Stained glass in Notre Dame, Paris, France

• • • • • • Realism Impressionism Fauvism Cubism Pointilism/Divisionism Symbolism • • • • • • Futurism Constructivism Neo-Plasticism Surrealism Abstract Expressionism Minimalism

• Type of art that shows things exactly as they appear in life • A 19th century art movement that sought to describe nature and people in real, as opposed to ideal, terms. • Artists:
– – – – Leonardo Da Vinci Thomas Eakins Gustave Courbet Winslow Homer


Leonardo Da Vinci

Year Type Dimensions

c. 1503–1519 Oil on poplar 77 cm × 53 cm (30 in × 21 in) Musée du Louvre, Paris


Max Schmitt in a Single Scull; Oil in Canvas; 1871
Everrything in this picture is made to be real, even the artis included himself in the painting, he is the one holding the oars.

• These pieces of art were painted as if someone just took a quick look at the subject of the painting. • The paintings were usually in bold colors and did not have a lot of detail. • Artists
– – – – Claude Monet Mary Cassatt Pierre Auguste Renoir Camille Pissaro

Artist: Pierre Auguste Renoir Title: Madame Henriot Year: 1876 Dimensions:65.9 x 49.8 cm Location: National Gallery of Art, Washington D.C.

• An art movement in which artists used wild, intense color combinations in their paintings. • The subjects in the paintings were shown in a simple way, and the colors and patterns were bright and wild. • 4 years • Henri Matisse • “Wild Beasts” • ARTIST:
– Henri Matisse

Henri Matisse: Pianist and Checker Players; 1924; oil on canvas; 73.7x92.4 cm; National gallery of Art, Washington D.C.

• An art style in which objects and the space around them are broken up into different shapes and then put back together in new relationships. • Pablo Picasso • Modern Art • Geometric Shapes • Grays, Browns, Greens and Yellows • Abstract • Artists:
– Pablo Picasso – Marc Chagall – Georges Braque

Pablo Picasso: Mandolin and Guitar; 1924; Oil with Sand on Canvas; 140.6x200.4 cm; Solomon R. Guggenheim Museum, New York, New York.

• Use a techniques in which small, carefully placed dots of color are used to create forms • George Seurat • small dots • dots blend together • different colors • Artists:
– Paul Seurat – Paul Signac

Georges Seurat: Sunday Afternoon on the Island of La Grande Jatte; 1884-86; Oil on Canvas; 207.6x308 cm; Art Institute of Chicago, Chicago, Illinois.

• French movement • Pictorial convention pose, gesture or a repertoire of attributes • Objects, words, colors or patterns • Sensual issues, religious feelings, occultism, love, death, disease and sin

Albert Aurier
1. Ideist 2. Symbolist 3. Synthetist 4. Subjective 5. Decorative


Title: Massilia, Greek Colony (1869) Artist: Pierre Puvis de Chavannes Medium: Oil on Canvas

Title: The Apparition (1876) Artist: Gustave Moreau Medium: Oil on Canvas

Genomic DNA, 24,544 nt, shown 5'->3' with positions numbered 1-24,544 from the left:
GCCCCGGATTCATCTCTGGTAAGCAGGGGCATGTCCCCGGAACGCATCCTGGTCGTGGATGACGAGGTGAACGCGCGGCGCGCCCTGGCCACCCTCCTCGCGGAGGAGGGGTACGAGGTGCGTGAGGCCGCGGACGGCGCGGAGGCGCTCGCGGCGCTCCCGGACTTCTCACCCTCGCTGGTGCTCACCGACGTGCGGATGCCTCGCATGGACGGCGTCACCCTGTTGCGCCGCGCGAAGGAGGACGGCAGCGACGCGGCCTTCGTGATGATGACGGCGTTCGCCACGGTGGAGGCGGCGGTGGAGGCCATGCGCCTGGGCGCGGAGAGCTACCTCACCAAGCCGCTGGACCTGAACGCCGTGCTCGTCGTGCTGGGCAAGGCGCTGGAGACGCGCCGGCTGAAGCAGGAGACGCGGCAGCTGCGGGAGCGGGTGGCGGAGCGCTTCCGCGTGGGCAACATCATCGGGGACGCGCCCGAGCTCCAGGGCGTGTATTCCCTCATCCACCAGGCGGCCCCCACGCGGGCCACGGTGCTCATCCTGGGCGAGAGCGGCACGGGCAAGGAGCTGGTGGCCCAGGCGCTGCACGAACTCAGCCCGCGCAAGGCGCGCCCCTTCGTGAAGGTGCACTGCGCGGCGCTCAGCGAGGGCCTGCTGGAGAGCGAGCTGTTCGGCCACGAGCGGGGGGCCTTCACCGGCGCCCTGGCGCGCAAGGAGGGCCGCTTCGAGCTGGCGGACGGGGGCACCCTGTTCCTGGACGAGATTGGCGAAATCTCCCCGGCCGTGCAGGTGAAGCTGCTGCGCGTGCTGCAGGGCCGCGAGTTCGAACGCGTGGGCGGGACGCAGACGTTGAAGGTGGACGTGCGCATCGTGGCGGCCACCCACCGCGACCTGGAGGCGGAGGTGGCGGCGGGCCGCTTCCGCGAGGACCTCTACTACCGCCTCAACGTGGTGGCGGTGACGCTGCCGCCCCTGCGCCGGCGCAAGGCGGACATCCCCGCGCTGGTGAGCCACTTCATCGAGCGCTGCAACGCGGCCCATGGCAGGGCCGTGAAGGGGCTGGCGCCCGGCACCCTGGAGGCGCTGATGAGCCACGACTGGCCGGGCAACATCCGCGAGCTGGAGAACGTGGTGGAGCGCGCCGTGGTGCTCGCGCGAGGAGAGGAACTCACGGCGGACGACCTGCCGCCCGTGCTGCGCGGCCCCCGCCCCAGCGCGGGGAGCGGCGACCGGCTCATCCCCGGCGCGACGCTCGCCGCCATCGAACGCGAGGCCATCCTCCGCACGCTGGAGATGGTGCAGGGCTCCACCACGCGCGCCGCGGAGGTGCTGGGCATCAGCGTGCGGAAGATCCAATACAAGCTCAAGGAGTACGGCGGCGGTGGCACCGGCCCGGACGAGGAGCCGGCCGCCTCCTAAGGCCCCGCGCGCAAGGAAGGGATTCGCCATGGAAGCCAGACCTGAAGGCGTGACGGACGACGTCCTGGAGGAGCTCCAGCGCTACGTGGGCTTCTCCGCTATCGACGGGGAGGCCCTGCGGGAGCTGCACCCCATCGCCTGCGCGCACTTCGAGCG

Title: Orpheus (1903) Artist: Odilon Redon Medium: Pastel

Title: The Scream (1893) Artist: Edvard Munch Medium: Oil on Board



• Italian movement • Early 20th century • Contemporary life: Machine & Motion • Movement & Speed

Filippo Tomasso Marinetti The Founding and First Manifesto of Futurism

• Umberto Boccioni • Technical Manifesto of Futuristic Painting

Title: The City Rises(1910) Artist: Umberto Boccioni Medium: Oil on Canvas

Title: Dynamic Hieroglyphic of the Bal Tabarin (1912) Artist: Gino Severini Medium: Esoteric Medium

Title: Rhythm of a Violinist (1912) Artist: Giacomo Balla Medium: Oil on Canvas


• • • • •

Russian art movement Early 20th century Vladimir Tatlin Metal, wire and pieces of plastic Abstraction, Functionalism, Utilitarianism

Title: Corner Relief (1915) Artist: Vladimir Tatlin Medium: Sculpture

Title: Monument to the Third International (1919) Artist: Vladimir Tatlin Medium: Architecture

Title: A Part of Moscow (1927) Artist: Aleksandr Mikhailovich Rodchenko Medium: Photography

• • • • • • •

Harmony & order Blue, red & yellow Straight lines in black, gray and white No curves, no diagonals, no circles Rectangular planes or prisms Asymmetrical Piet Mondrian & Theo van Doesburg

Title: University Hall (1923) Artist: Theo van Doesburg Medium: Collage and other media

Title: Composition with Black, Red, Grey, Yellow and Blue (1921) Artist: Piet Mondrian

Title: Red and Blue Chair (1918) Artist: Gerrit Rietveld Medium: Furniture


• Out of Dada • Subconscious • Hunger, sexuality, anger, fear, dread, ecstasy, etc • Automatism & Veristic Surrealism

Title: Anatomies(19 29) Artist: Man Ray Medium: Photography

Title: Soft Construction with Boiled Beans: Premonition on civil war (1936) Artist: Salvador Dali Medium: Oil on Canvas

Title: The Doll (1935) Artist: Hans Bellmer Medium: Watercolor and other media


• Subconscious, symbolism & myth • Action painting & Color-field painting

Title: Pasiphae(1943) Artist: Jackson Pollock

Title: Centre Triptych for the Rothko Chapel (1966) Artist: Mark Rothko

Title: Asheville (1948) Artist: William de Kooning

Title: Red, Brown and Black (1958) Artist: Mark Rothko Medium: Oil on Canvas

(1960s onwards)

• • • •

Simplicity Geometry Form, space, color and materials Sculpture

Title: Alpha-Pi (1960) Artist: Morris Louis Medium: Acrylic

Title: Untitled (1969) Artist: Donald Judd Medium: Sculpture

Title: Agbatana I (1968) Artist: Frank Stella Medium: Synthetic Polymer

Title: Equivalent VIII (1978) Artist: Carl Andre Medium: Objects